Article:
China is widely celebrated as an economic success story. And it is as far as GDP, investment, and export growth is concerned. However, as we know well from our experience in the United States, such economic indicators often reveal little about the reality of people’s lives. In China workers are subject to intense working conditions with a disproportionate share of the benefits of production going to a top few. For example, as Bloomberg News notes:
The richest 70 members of China’s legislature added more to their wealth last year than the combined net worth of all 535 members of the U.S. Congress, the president and his Cabinet, and the nine Supreme Court justices.
The net worth of the 70 richest delegates in China’s National People’s Congress, which opens its annual session on March 5, rose to 565.8 billion yuan ($89.8 billion) in 2011, a gain of $11.5 billion from 2010, according to figures from the Hurun Report, which tracks the country’s wealthy. That compares to the $7.5 billion net worth of all 660 top officials in the three branches of the U.S. government.
The income gain by NPC members reflects the imbalances in economic growth in China, where per capita annual income in 2010 was $2,425, less than in Belarus and a fraction of the $37,527 in the U.S. The disparity points to the challenges that China’s new generation of leaders, to be named this year, faces in countering a rise in social unrest fueled by illegal land grabs and corruption.
“It is extraordinary to see this degree of a marriage of wealth and politics,” said Kenneth Liberthal, director of the John L. Thornton China Center at Washtington’s Brookings Institution. “It certainly lends vivid texture to the widespread complaints in China about an extreme inequality of wealth in the country now.”
Growing numbers of Chinese workers and farmers have been engaged in workplace and community struggles in opposition to corporate and government policies, especially those designed to intensify the privatization, deregulation, and liberalization of the Chinese economy. The number and determination of participants in these struggles has forced business and government leaders on the defensive.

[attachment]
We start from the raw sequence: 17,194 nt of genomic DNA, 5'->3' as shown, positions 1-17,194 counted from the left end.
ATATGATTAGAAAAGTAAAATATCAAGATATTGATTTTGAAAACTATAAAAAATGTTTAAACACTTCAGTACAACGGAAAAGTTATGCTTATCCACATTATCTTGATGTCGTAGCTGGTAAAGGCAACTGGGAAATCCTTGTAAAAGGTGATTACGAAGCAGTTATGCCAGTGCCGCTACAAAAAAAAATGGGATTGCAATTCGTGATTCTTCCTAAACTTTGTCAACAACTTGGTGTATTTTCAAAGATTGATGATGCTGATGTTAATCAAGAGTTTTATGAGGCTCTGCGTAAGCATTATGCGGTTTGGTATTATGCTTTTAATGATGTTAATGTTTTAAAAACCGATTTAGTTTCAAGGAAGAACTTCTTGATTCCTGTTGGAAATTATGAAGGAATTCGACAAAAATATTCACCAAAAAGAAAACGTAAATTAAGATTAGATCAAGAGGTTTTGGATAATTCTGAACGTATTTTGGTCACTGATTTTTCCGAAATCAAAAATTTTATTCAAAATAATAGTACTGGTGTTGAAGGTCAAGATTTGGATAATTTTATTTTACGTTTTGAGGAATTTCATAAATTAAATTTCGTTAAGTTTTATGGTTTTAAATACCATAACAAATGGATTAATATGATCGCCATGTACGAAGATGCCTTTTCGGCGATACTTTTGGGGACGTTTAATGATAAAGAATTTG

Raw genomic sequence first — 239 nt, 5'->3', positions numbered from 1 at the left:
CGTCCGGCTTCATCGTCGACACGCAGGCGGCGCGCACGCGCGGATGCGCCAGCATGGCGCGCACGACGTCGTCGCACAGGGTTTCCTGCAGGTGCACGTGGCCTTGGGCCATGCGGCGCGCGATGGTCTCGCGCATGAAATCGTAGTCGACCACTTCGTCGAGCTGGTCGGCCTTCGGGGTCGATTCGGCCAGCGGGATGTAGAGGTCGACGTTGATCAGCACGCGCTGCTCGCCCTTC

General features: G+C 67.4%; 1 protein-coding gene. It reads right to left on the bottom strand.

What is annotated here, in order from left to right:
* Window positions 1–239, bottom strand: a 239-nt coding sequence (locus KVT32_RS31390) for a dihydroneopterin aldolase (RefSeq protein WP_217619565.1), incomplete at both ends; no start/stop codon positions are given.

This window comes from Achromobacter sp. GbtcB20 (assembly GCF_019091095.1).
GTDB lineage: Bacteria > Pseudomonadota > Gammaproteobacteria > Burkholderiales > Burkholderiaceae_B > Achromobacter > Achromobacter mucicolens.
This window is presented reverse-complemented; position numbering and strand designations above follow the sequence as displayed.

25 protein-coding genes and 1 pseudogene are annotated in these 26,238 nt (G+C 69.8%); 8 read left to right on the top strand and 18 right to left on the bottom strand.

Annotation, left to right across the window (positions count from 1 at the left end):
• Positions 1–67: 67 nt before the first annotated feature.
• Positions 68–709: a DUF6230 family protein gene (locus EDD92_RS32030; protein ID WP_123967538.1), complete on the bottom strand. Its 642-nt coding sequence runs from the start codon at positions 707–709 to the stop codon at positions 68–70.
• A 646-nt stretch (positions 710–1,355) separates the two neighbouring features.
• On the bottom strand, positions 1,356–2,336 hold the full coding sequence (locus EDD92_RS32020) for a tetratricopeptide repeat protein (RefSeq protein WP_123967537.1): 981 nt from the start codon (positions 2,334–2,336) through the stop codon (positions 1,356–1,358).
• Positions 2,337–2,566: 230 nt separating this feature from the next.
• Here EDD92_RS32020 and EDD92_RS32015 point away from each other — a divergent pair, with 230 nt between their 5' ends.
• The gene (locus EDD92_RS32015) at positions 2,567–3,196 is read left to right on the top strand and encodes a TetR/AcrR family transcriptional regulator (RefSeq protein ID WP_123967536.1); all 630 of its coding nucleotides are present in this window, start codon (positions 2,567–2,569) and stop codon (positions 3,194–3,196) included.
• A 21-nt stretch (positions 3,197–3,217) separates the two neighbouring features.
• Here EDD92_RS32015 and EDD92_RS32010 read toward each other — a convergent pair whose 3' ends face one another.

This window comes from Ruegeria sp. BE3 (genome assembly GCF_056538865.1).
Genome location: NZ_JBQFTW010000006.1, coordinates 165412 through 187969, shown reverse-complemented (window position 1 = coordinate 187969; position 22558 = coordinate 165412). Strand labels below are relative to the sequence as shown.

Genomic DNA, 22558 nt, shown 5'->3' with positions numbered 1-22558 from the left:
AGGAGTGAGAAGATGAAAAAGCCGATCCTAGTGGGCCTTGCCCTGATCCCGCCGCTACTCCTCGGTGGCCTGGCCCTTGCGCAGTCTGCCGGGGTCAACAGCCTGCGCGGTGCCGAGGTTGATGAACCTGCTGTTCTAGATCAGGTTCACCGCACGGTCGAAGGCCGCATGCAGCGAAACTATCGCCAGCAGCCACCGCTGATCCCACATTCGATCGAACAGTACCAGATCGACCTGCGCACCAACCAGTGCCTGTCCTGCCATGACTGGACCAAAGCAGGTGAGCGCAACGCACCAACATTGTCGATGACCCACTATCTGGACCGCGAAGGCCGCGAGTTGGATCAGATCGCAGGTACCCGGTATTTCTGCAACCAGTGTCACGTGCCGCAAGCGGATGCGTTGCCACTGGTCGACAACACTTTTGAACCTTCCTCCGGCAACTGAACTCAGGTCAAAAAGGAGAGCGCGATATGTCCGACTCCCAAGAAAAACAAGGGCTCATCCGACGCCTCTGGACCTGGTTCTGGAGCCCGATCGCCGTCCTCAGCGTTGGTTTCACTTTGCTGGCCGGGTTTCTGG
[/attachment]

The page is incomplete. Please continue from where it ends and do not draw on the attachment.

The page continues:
Recently, the People’s Daily ran an editorial calling for renewed commitment to “reform” in an attempt to shore up support for the government’s neoliberal policies. The editorial appears to have triggered growing discussions and debates on and off the internet among academics and activists about alternatives.
One concrete outcome from these discussions and debates is a 16 point proposal which was developed collectively and recently published on the Red China website; it has gained significant support. The following is an English translation of the proposal by the China Study Club at University of Massachusetts, Amherst. Reading it provides a window into political developments in China and also highlights the similarity of struggles in China and the United States.
A SIXTEEN-POINT PROPOSAL ON CHINA’S REFORM
1. That the personal and family wealth of all officials be publicized and their source clarified, and all “naked bureaucrats” be expelled from the Party and the government. (“Naked bureaucrats” refer to those officials whose family lives in developed countries and whose assets have been transferred abroad, leaving nothing but him/herself in China.)